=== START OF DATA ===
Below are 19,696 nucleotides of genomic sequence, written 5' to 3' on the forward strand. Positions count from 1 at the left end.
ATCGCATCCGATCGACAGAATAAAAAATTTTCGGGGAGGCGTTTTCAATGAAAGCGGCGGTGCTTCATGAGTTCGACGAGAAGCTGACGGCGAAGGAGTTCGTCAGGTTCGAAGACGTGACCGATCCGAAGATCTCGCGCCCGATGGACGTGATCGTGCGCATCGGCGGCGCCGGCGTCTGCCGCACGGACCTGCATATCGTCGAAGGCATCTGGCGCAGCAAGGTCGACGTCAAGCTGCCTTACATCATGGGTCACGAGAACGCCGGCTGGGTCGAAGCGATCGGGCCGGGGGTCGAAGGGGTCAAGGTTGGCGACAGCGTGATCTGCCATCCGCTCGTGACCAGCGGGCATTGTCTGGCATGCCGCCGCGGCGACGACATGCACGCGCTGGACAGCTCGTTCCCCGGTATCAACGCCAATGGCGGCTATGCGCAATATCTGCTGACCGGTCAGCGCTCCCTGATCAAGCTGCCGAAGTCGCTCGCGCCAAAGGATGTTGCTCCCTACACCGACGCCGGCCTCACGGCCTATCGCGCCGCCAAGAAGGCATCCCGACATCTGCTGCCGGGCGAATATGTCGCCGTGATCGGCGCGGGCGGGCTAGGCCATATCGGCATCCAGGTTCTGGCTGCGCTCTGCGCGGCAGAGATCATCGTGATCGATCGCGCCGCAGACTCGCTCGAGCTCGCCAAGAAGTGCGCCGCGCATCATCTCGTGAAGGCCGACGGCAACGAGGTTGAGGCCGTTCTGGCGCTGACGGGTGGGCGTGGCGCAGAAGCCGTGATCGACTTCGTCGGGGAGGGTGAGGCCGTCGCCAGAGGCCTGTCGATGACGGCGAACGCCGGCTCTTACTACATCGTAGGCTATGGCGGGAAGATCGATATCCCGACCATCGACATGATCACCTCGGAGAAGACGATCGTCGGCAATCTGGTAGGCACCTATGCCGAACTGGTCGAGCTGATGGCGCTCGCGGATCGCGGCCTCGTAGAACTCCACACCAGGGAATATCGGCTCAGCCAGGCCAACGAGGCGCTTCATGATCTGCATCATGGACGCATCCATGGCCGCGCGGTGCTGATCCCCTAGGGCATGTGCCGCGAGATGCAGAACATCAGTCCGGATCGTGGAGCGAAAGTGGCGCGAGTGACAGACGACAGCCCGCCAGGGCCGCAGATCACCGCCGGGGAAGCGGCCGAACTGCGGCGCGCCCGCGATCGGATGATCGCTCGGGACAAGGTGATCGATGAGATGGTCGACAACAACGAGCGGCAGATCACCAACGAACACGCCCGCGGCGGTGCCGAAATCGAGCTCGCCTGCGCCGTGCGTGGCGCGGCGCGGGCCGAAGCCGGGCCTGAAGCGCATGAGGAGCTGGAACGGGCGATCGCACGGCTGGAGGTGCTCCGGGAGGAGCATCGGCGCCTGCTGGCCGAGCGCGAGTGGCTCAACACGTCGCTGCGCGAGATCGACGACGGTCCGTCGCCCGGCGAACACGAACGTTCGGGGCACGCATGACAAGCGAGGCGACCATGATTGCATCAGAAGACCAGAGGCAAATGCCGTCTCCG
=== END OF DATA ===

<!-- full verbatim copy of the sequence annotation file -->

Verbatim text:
Below are 19,696 nucleotides of genomic sequence, written 5' to 3' on the forward strand. Positions count from 1 at the left end.
ATCGCATCCGATCGACAGAATAAAAAATTTTCGGGGAGGCGTTTTCAATGAAAGCGGCGGTGCTTCATGAGTTCGACGAGAAGCTGACGGCGAAGGAGTTCGTCAGGTTCGAAGACGTGACCGATCCGAAGATCTCGCGCCCGATGGACGTGATCGTGCGCATCGGCGGCGCCGGCGTCTGCCGCACGGACCTGCATATCGTCGAAGGCATCTGGCGCAGCAAGGTCGACGTCAAGCTGCCTTACATCATGGGTCACGAGAACGCCGGCTGGGTCGAAGCGATCGGGCCGGGGGTCGAAGGGGTCAAGGTTGGCGACAGCGTGATCTGCCATCCGCTCGTGACCAGCGGGCATTGTCTGGCATGCCGCCGCGGCGACGACATGCACGCGCTGGACAGCTCGTTCCCCGGTATCAACGCCAATGGCGGCTATGCGCAATATCTGCTGACCGGTCAGCGCTCCCTGATCAAGCTGCCGAAGTCGCTCGCGCCAAAGGATGTTGCTCCCTACACCGACGCCGGCCTCACGGCCTATCGCGCCGCCAAGAAGGCATCCCGACATCTGCTGCCGGGCGAATATGTCGCCGTGATCGGCGCGGGCGGGCTAGGCCATATCGGCATCCAGGTTCTGGCTGCGCTCTGCGCGGCAGAGATCATCGTGATCGATCGCGCCGCAGACTCGCTCGAGCTCGCCAAGAAGTGCGCCGCGCATCATCTCGTGAAGGCCGACGGCAACGAGGTTGAGGCCGTTCTGGCGCTGACGGGTGGGCGTGGCGCAGAAGCCGTGATCGACTTCGTCGGGGAGGGTGAGGCCGTCGCCAGAGGCCTGTCGATGACGGCGAACGCCGGCTCTTACTACATCGTAGGCTATGGCGGGAAGATCGATATCCCGACCATCGACATGATCACCTCGGAGAAGACGATCGTCGGCAATCTGGTAGGCACCTATGCCGAACTGGTCGAGCTGATGGCGCTCGCGGATCGCGGCCTCGTAGAACTCCACACCAGGGAATATCGGCTCAGCCAGGCCAACGAGGCGCTTCATGATCTGCATCATGGACGCATCCATGGCCGCGCGGTGCTGATCCCCTAGGGCATGTGCCGCGAGATGCAGAACATCAGTCCGGATCGTGGAGCGAAAGTGGCGCGAGTGACAGACGACAGCCCGCCAGGGCCGCAGATCACCGCCGGGGAAGCGGCCGAACTGCGGCGCGCCCGCGATCGGATGATCGCTCGGGACAAGGTGATCGATGAGATGGTCGACAACAACGAGCGGCAGATCACCAACGAACACGCCCGCGGCGGTGCCGAAATCGAGCTCGCCTGCGCCGTGCGTGGCGCGGCGCGGGCCGAAGCCGGGCCTGAAGCGCATGAGGAGCTGGAACGGGCGATCGCACGGCTGGAGGTGCTCCGGGAGGAGCATCGGCGCCTGCTGGCCGAGCGCGAGTGGCTCAACACGTCGCTGCGCGAGATCGACGACGGTCCGTCGCCCGGCGAACACGAACGTTCGGGGCACGCATGACAAGCGAGGCGACCATGATTGCATCAGAAGACCAGAGGCAAATGCCGTCTCCG